The in-depth tests may be carried out using intrusive methods such as down-hole methods, especially in boreholes located at various depths in which measuring instruments are mounted. The results may provide information on the landslide activity by determining the size of dislocations on the surface and in-depth (inclinometers) as well as on the level of groundwater and water pore-pressure (piezometers). They are usually used when measuring unprotected landslides or to check the effectiveness of the performed protection works [2]. On the basis of data from inclinometer measurements, data on the depth, size, displacement velocities and the direction of deformation of the substrate are obtained. Thanks to these results, it is possible to determine the shape of the slip curve, the knowledge of which is the basis for designing the protection of the landslide. After installing the inclinometer, a zero measurement should be performed, also called a reference measurement, to which the results obtained in subsequent measurement sessions should be related. During inclinometer measurements, the slope of the probe is measured in relation to the vertical axis. Measurements are made by lowering and removing the probe from the inclinometer column. The first measurement is made at the bottom of the hole, then the probe is raised by a specific unit measuring section (generally 0.5 m) and reads until the probe is on the surface. A disadvantage of inclinometers is the short time of their use due to the fact that the landslides can quickly damage them. Extensometers are used for measuring soil compression, settlement and heave of soil and rock in tunnels, shafts and foundations as well as ground movement in boreholes. For example, the continuous rod extensometer system accurately measures settlement and/or heave at single or multiple anchor points in a borehole and at its reference head, while incremental extensometer systems utilise electromagnetic induction phenomenon and together with inclinometer casing facilitates highly accurate measurements of ground movements in the direction of the borehole axis. Such system is capable of measuring movements as small as 0.001 mm with an accuracy of ±0.01 mm per meter. Piezometers are used to measure changes in the level of groundwater table or to measure the pore pressure of water in the subsoil. High-precision measurements can be made using commercially available piezometers with advanced measurement technology. Geophysical methods complement intrusive approaches, which sample only a very small proportion of the subsurface. They also complement walk-over or remotely sensed data, which principally provides information only at the ground surface. Advances in geophysical instrumentation, data processing, modelling and interpretation in the context of landslide monitoring are significantly improving the characterisation of hill slope hydrology. They are also improving the understanding of soil and rock hydrology and strength and their dynamics over time [4,15,16].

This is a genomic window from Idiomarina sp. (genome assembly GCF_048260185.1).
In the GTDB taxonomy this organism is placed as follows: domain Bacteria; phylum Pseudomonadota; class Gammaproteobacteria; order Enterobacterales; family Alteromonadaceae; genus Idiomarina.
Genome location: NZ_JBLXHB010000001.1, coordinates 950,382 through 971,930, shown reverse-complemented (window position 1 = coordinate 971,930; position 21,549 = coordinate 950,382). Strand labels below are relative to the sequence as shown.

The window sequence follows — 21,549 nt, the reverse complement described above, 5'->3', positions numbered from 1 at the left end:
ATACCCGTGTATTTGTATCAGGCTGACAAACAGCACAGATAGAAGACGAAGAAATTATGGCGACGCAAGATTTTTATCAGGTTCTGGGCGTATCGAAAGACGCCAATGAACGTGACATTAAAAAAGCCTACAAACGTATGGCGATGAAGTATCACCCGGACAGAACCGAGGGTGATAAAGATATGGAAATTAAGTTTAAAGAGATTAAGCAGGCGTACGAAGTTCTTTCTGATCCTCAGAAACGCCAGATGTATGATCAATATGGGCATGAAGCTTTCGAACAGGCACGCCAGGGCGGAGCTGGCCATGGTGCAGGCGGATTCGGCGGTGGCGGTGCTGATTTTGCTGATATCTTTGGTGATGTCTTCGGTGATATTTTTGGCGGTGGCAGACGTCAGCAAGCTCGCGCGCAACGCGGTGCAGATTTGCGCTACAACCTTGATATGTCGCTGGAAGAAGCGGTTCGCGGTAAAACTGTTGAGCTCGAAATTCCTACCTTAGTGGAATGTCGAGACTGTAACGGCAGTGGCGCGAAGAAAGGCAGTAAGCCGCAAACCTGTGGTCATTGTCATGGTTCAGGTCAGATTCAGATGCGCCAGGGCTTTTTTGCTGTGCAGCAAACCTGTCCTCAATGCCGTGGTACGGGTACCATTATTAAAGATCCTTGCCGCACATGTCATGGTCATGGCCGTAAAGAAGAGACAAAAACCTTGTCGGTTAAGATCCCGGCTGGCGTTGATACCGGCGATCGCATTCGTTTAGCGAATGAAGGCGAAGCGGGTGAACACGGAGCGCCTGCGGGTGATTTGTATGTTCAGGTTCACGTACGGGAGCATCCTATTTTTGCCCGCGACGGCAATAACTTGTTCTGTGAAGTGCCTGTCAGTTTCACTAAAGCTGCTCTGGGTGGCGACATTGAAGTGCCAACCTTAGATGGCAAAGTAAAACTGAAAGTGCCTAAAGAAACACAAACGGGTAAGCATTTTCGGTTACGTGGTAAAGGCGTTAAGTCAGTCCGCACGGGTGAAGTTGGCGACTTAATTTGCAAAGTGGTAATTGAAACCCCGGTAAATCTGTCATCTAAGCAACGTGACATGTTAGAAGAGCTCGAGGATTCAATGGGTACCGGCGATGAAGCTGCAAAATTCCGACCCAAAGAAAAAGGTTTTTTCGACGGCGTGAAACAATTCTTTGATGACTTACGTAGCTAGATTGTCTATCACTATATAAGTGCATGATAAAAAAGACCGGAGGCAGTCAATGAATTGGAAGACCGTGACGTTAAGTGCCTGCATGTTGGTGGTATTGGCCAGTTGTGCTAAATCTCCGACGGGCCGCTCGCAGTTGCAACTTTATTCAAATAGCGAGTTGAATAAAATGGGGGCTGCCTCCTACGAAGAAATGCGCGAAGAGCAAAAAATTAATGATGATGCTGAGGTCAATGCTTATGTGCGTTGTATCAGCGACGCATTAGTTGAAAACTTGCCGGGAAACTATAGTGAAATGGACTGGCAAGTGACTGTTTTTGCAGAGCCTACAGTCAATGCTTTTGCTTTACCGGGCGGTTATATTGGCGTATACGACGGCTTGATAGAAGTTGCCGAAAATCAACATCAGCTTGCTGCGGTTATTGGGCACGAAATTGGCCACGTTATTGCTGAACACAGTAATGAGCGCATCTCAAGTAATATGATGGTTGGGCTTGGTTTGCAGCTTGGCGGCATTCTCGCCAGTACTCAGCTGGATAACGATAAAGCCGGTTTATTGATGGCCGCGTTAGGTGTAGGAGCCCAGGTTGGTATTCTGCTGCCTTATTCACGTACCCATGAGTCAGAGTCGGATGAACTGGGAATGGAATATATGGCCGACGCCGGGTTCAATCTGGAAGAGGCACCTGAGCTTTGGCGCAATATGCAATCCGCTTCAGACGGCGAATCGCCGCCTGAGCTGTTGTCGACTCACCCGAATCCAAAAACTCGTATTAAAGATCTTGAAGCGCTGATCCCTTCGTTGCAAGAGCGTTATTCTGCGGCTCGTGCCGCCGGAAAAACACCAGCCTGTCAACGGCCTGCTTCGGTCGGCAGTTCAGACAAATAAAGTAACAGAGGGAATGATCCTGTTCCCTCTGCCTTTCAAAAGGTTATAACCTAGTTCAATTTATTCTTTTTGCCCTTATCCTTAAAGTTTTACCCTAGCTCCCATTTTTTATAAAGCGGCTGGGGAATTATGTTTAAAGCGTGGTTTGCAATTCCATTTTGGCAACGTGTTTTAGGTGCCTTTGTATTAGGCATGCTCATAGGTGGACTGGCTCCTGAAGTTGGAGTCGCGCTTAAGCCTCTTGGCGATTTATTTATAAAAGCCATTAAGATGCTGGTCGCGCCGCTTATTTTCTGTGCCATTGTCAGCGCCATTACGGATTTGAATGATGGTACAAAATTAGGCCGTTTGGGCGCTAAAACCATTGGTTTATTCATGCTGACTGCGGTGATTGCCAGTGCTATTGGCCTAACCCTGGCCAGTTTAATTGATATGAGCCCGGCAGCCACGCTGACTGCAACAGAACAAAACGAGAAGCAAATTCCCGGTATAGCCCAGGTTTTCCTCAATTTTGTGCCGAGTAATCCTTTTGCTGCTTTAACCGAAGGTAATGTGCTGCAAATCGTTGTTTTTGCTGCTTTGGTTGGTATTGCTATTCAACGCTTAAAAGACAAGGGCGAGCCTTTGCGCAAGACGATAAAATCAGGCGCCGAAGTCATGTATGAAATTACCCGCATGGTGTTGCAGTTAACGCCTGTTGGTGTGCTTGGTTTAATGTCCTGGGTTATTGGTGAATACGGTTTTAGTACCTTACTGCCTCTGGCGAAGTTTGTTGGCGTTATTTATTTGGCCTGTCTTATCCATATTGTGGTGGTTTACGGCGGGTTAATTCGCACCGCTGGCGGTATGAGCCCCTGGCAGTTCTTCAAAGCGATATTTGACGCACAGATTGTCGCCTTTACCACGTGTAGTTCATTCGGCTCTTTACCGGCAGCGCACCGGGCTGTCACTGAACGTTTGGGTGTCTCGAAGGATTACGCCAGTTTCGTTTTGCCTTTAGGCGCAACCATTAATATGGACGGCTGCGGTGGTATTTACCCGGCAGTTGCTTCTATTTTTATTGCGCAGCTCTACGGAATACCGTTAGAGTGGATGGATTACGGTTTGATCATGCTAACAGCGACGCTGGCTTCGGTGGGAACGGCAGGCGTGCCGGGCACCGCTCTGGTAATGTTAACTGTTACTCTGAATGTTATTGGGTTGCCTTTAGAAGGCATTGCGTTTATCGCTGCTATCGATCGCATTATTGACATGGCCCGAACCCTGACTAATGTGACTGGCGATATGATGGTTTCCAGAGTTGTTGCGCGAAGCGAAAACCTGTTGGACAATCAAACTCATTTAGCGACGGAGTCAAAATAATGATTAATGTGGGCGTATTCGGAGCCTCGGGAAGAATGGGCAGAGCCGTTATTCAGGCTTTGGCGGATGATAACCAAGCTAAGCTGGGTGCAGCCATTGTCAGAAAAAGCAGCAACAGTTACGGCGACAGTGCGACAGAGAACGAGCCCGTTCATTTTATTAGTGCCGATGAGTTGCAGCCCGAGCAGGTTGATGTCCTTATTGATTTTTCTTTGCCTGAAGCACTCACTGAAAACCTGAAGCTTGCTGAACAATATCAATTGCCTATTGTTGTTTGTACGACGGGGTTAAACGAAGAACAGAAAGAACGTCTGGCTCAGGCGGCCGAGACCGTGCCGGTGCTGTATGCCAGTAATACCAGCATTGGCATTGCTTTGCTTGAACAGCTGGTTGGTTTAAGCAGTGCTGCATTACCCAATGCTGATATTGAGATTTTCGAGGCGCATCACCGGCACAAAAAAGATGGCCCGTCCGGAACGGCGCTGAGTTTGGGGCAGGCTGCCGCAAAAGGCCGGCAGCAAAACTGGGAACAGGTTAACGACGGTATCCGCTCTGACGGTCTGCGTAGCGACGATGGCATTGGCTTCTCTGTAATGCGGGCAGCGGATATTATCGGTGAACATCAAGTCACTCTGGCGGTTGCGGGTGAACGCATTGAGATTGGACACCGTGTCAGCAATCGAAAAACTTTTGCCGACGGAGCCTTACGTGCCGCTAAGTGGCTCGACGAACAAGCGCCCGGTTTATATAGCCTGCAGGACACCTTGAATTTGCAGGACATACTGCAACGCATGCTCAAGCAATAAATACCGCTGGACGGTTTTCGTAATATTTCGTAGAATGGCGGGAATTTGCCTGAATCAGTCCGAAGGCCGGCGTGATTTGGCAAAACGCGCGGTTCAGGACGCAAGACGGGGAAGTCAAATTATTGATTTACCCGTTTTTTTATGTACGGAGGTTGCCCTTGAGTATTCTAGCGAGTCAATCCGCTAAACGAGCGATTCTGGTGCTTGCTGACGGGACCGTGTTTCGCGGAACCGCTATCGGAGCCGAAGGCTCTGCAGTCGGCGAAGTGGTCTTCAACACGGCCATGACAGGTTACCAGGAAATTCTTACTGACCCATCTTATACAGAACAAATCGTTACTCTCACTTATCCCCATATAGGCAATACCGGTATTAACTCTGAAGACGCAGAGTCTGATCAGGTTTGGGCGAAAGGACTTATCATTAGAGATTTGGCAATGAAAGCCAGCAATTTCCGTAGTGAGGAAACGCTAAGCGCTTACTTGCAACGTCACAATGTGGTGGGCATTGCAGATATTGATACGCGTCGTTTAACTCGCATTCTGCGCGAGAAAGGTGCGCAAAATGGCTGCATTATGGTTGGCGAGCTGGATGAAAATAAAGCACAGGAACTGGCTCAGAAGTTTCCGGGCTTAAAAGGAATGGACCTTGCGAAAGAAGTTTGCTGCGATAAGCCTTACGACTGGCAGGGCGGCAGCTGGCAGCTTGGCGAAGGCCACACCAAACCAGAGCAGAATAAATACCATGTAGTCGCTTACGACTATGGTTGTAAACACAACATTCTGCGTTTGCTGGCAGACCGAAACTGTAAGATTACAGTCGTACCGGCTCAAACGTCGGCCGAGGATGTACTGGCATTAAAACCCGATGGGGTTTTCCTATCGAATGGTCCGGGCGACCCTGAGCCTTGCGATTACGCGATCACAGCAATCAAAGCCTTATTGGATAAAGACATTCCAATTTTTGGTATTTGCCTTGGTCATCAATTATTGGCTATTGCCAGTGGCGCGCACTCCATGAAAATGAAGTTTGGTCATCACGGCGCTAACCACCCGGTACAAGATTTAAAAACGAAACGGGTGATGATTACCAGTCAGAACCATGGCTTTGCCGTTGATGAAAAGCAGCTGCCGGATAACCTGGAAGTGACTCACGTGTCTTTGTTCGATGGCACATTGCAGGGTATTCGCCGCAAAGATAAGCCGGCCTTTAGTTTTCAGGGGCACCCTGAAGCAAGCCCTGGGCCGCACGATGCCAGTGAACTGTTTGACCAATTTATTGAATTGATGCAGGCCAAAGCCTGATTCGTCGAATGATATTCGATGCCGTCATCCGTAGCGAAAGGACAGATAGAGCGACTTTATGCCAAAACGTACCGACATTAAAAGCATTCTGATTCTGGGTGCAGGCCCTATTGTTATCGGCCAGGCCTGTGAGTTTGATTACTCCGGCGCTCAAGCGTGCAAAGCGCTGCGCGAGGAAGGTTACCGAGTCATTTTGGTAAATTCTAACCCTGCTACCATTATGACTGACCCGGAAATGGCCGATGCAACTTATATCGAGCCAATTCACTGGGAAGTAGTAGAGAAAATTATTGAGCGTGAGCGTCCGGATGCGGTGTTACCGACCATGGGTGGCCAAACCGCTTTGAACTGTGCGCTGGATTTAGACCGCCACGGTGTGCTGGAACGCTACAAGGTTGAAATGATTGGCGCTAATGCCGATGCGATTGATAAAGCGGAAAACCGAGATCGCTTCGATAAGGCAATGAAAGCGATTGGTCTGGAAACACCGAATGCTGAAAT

2.3 Landslide stability assessment

As it is commonly known, mass movements may have a strong impact on the landscape, including building structures. They are regarded as natural disasters, and their consequences threaten the lives and health of people. They also lead to the damage of property. Nowadays the number of landslide areas that are used for the land development is growing. Geological and engineering conditions in the areas designated for future investment are often not accurately recognised, which in the case of the later activation of a landslide may have disastrous consequences. The landslide problem is particularly evident in transportation and infrastructure engineering [17,18]. As a result of unfavourable climatic conditions, such as frequent torrential rains and flooding, active landslides may destroy the existing communication routes. Therefore, securing an active landslide in such an area often requires a large amount of work and investment. Landslides may occur when earth structures are built either in inadequate or in weak soil conditions, or with the use of poorly built-in soil. The stabilisation of landslides aims at ensuring an increase in slope stability, and properly made protection should eliminate the causes of the threat.